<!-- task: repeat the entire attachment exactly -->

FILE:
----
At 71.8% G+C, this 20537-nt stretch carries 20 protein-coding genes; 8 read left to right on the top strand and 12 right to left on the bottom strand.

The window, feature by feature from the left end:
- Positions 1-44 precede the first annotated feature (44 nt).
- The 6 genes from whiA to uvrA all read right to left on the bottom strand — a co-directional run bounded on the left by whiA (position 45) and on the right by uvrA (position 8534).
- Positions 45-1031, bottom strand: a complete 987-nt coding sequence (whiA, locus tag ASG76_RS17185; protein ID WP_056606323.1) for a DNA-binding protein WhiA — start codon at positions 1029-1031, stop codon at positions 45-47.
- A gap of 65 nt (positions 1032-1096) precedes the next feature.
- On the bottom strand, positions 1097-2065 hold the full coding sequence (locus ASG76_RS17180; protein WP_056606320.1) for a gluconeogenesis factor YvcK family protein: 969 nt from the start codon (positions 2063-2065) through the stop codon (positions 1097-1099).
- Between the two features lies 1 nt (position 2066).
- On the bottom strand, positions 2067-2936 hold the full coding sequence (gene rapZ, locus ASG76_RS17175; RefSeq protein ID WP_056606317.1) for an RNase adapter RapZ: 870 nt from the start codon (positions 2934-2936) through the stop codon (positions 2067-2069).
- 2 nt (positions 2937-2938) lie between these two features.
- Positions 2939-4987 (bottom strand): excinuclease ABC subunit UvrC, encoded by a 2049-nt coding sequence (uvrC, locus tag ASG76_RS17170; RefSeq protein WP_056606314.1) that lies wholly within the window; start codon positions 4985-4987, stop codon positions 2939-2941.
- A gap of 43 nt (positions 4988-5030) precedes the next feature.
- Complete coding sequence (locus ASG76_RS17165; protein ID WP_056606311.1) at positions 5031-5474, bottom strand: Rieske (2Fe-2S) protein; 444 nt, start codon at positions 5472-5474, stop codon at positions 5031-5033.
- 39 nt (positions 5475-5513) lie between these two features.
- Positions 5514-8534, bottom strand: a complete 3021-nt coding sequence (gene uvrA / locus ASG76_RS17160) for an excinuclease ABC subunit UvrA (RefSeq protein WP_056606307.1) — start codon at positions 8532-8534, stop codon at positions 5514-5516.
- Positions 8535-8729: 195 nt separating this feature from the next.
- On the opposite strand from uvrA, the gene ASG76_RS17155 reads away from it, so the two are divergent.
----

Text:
At 71.8% G+C, this 20537-nt stretch carries 20 protein-coding genes; 8 read left to right on the top strand and 12 right to left on the bottom strand.

The window, feature by feature from the left end:
- Positions 1-44 precede the first annotated feature (44 nt).
- The 6 genes from whiA to uvrA all read right to left on the bottom strand — a co-directional run bounded on the left by whiA (position 45) and on the right by uvrA (position 8534).
- Positions 45-1031, bottom strand: a complete 987-nt coding sequence (whiA, locus tag ASG76_RS17185; protein ID WP_056606323.1) for a DNA-binding protein WhiA — start codon at positions 1029-1031, stop codon at positions 45-47.
- A gap of 65 nt (positions 1032-1096) precedes the next feature.
- On the bottom strand, positions 1097-2065 hold the full coding sequence (locus ASG76_RS17180; protein WP_056606320.1) for a gluconeogenesis factor YvcK family protein: 969 nt from the start codon (positions 2063-2065) through the stop codon (positions 1097-1099).
- Between the two features lies 1 nt (position 2066).
- On the bottom strand, positions 2067-2936 hold the full coding sequence (gene rapZ, locus ASG76_RS17175; RefSeq protein ID WP_056606317.1) for an RNase adapter RapZ: 870 nt from the start codon (positions 2934-2936) through the stop codon (positions 2067-2069).
- 2 nt (positions 2937-2938) lie between these two features.
- Positions 2939-4987 (bottom strand): excinuclease ABC subunit UvrC, encoded by a 2049-nt coding sequence (uvrC, locus tag ASG76_RS17170; RefSeq protein WP_056606314.1) that lies wholly within the window; start codon positions 4985-4987, stop codon positions 2939-2941.
- A gap of 43 nt (positions 4988-5030) precedes the next feature.
- Complete coding sequence (locus ASG76_RS17165; protein ID WP_056606311.1) at positions 5031-5474, bottom strand: Rieske (2Fe-2S) protein; 444 nt, start codon at positions 5472-5474, stop codon at positions 5031-5033.
- 39 nt (positions 5475-5513) lie between these two features.
- Positions 5514-8534, bottom strand: a complete 3021-nt coding sequence (gene uvrA / locus ASG76_RS17160) for an excinuclease ABC subunit UvrA (RefSeq protein WP_056606307.1) — start codon at positions 8532-8534, stop codon at positions 5514-5516.
- Positions 8535-8729: 195 nt separating this feature from the next.
- On the opposite strand from uvrA, the gene ASG76_RS17155 reads away from it, so the two are divergent.